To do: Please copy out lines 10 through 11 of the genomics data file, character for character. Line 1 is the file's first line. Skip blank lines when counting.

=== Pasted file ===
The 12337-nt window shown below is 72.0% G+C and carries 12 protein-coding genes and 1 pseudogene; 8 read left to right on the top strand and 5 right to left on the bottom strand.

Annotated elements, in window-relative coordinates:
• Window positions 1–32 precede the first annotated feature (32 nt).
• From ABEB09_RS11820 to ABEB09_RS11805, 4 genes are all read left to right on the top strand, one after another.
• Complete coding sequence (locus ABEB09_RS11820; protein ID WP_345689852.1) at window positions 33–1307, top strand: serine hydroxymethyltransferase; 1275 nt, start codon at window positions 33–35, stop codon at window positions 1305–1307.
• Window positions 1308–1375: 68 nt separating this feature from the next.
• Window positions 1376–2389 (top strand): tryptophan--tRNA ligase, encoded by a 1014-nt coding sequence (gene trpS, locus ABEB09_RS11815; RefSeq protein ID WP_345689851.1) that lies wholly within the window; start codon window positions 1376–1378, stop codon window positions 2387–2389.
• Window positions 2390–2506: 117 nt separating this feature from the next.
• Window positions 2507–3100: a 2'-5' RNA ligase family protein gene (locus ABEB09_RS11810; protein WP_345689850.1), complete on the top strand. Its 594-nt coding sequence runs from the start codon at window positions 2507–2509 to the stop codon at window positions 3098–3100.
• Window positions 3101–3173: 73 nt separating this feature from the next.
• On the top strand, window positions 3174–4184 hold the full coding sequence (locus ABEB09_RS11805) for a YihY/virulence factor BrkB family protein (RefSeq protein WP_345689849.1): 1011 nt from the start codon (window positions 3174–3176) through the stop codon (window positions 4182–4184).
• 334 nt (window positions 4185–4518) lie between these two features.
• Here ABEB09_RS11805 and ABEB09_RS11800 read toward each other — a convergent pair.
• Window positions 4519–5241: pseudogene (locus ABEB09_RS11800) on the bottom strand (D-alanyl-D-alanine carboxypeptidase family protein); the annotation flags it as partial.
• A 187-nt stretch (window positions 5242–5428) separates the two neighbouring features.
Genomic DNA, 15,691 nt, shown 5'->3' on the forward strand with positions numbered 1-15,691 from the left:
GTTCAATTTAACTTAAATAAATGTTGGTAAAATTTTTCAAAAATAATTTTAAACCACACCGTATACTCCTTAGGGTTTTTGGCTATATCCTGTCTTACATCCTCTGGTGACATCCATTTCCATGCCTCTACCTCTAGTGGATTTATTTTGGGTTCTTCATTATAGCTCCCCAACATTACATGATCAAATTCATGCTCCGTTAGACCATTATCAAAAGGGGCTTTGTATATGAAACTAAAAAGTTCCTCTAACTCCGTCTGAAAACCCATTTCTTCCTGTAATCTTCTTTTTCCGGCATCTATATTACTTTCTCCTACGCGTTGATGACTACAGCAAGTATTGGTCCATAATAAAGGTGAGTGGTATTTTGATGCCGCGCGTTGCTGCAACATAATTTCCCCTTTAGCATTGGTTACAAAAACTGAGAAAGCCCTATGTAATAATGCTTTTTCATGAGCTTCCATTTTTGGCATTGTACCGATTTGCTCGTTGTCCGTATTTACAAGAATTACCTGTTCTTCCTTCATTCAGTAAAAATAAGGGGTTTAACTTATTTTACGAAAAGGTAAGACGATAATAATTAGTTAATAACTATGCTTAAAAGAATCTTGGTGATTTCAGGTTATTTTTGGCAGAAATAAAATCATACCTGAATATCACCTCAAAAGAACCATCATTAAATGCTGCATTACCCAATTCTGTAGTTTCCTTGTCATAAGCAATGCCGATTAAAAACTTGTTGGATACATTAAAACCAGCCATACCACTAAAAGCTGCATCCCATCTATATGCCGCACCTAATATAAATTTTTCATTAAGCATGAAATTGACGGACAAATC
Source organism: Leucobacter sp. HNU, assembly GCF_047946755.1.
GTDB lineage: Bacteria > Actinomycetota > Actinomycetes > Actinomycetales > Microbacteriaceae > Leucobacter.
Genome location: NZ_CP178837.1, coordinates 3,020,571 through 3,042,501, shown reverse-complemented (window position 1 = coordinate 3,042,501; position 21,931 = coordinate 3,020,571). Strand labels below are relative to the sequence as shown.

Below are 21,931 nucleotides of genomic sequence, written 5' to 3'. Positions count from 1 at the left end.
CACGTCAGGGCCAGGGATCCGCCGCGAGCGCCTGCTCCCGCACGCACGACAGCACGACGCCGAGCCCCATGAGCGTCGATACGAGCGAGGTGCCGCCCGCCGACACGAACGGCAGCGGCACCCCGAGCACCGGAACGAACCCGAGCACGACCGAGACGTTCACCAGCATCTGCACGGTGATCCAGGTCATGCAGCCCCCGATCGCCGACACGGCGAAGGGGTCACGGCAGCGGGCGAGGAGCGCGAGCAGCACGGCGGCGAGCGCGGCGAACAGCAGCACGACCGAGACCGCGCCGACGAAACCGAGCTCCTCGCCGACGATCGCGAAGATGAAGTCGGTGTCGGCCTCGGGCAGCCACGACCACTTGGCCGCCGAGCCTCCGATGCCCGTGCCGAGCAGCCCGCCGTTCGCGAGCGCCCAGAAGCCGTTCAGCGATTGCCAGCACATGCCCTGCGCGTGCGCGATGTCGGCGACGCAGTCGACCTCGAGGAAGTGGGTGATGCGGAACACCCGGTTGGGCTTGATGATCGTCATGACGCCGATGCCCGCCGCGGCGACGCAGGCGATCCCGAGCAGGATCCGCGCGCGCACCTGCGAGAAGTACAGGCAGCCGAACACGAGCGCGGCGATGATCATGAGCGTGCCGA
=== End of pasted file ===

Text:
• Window positions 3101–3173: 73 nt separating this feature from the next.
• On the top strand, window positions 3174–4184 hold the full coding sequence (locus ABEB09_RS11805) for a YihY/virulence factor BrkB family protein (RefSeq protein WP_345689849.1): 1011 nt from the start codon (window positions 3174–3176) through the stop codon (window positions 4182–4184).